Mary Tendo is a Ugandan. Educated at Makerere College, she had been sent by her government to do an MA in London, but then the government grant stopped; Mary could not afford to continue with her MA and took a job with Vanessa, initially as a cleaner twice a week, but soon looking after Justin, who became very fond of her as she of him. He was three when she arrived and eleven when, having saved enough money, she returned to Kampala. There she has found a decent job as the Linen Store Keeper in one of the top hotels, and is saving money to be able to retire to her native village. She is confident and satisfied with her life (though she has one great grief whenever she thinks of her much loved son Jamil whom her Libyan ex-husband took with him to Tripoli).

Then she receives a letter from Vanessa: Justin, now 21, "is very ill. He never gets up". He was still so fond of Mary; could she possibly come back to look after him? The money would be good. So Mary returns. She secured twice the wages that she had been offered: an early sign both of her confidence and of the new relationship between her and her employer. Justin is indeed mentally very sick, and Vanessa can do nothing with him; but he responds to Mary, which further tilts the balance of power in the household towards her. There is growing tension between the two women, and the reader is on tenterhooks, especially in the last few pages, about how it will all work out. Mary is as robust as Vanessa is brittle. In the end we feel sorry for Vanessa, especially as we learn more about her background and she is not wholly dislikeable. Both characters are beautifully drawn, and I can't wait to meet them again in the sequel, "My Driver".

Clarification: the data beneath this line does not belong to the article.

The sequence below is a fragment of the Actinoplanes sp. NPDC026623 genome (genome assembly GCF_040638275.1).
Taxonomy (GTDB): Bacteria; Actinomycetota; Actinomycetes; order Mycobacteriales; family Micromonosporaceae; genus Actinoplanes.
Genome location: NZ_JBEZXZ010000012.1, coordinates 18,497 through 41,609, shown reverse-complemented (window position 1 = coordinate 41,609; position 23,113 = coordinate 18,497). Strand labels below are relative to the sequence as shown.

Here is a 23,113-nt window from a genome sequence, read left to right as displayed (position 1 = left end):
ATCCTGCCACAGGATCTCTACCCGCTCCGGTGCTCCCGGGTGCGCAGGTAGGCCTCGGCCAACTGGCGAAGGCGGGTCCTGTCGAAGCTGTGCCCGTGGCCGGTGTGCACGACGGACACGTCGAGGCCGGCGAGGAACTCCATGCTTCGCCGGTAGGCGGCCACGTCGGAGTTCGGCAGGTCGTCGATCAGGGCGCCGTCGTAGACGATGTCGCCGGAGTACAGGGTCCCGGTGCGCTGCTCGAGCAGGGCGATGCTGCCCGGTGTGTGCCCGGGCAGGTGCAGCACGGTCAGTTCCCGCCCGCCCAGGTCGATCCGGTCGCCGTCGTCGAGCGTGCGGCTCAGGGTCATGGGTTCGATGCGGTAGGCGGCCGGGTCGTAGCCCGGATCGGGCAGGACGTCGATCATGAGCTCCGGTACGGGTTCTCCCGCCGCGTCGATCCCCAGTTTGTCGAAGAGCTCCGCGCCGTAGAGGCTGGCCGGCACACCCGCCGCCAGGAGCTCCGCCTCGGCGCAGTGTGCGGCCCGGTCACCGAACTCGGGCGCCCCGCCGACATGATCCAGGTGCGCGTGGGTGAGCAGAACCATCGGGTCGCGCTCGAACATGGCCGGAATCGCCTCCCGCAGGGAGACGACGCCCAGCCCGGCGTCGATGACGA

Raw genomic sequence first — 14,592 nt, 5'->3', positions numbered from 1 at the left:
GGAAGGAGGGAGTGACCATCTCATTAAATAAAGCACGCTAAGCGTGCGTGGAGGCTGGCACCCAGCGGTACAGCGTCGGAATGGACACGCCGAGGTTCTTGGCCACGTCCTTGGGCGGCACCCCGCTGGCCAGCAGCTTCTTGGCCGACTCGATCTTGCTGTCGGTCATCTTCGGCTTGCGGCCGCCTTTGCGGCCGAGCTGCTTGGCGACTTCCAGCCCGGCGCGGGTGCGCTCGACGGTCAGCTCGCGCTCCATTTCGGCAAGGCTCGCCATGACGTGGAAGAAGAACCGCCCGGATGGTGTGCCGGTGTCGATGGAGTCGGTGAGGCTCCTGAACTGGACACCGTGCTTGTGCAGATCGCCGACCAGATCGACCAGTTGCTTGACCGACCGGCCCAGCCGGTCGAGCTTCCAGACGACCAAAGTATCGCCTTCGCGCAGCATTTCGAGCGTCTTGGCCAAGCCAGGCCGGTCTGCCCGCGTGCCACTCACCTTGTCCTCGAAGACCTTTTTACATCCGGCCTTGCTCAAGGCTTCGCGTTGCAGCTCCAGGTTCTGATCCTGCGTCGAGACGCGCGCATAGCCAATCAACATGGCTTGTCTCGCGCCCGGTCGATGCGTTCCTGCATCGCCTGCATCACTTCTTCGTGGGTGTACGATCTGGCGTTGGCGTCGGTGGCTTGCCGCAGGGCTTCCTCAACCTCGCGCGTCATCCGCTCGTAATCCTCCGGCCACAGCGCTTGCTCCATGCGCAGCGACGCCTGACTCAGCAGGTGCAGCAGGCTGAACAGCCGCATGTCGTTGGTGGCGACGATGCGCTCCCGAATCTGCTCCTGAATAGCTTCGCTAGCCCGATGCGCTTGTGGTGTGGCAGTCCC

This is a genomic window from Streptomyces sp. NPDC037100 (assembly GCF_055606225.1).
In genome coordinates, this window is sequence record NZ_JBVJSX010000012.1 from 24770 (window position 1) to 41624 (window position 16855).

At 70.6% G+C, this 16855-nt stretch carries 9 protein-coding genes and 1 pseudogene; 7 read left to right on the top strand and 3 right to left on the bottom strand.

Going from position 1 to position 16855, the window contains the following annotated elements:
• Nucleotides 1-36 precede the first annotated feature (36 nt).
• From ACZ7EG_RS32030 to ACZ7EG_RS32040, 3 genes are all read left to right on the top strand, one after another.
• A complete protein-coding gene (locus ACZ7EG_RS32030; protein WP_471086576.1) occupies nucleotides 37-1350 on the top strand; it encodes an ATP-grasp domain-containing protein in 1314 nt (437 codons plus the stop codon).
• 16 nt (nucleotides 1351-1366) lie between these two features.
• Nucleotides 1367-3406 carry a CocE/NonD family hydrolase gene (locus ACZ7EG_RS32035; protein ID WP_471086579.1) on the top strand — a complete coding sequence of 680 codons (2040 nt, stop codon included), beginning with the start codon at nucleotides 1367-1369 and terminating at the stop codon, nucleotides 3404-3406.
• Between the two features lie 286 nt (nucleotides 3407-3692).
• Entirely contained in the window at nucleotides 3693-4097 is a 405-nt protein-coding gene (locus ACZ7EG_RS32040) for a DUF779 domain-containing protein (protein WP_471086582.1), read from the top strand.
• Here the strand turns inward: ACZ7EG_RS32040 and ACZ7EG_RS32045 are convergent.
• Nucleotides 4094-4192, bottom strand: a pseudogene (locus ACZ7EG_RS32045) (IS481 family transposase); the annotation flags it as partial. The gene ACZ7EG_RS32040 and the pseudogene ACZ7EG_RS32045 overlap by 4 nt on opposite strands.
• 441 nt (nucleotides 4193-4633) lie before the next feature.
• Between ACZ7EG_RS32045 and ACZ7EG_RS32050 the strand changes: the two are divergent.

Mary is a delightful character, and a particular charm of the book is her attitude to Europeans: she is not in awe or in fear of them; rather she comments, almost in the manner of an anthropologist, on the artificial and stilted way in which they live, on their accumulation of possessions.
5.0 étoiles sur 5 witty,engaging ,funny and thought provoking 29 juillet 2013
Par Smartmum - Publié sur Amazon.com
Format:Broché|Achat vérifié
I decided to purchase this book after reading it first from the local library..The author catches very well the peculiar frailties of her characters and in fact this led me to read another of her books-the follow up story-"My Driver"...As someone who grew up in Africa and other Commonwealth countries,who lived in the UK as both a child and an adult and who is well acquainted with academics and academia, I found much to enjoy in both these books...i wonder in fact if there isnt a lot of truth in these stories and real life experience..Recommended!
3.0 étoiles sur 5 I just love Maggie Gee 20 février 2015
Par DianaHelenPfitzner - Publié sur Amazon.com
Format:Format Kindle|Achat vérifié
I just love Maggie Gee.Read "My Driver First"tho and I think its better to read The Cleaner first.Its funny,sad,poignant and uplifting.
....just right when youre having a bit of a sad day yourself.!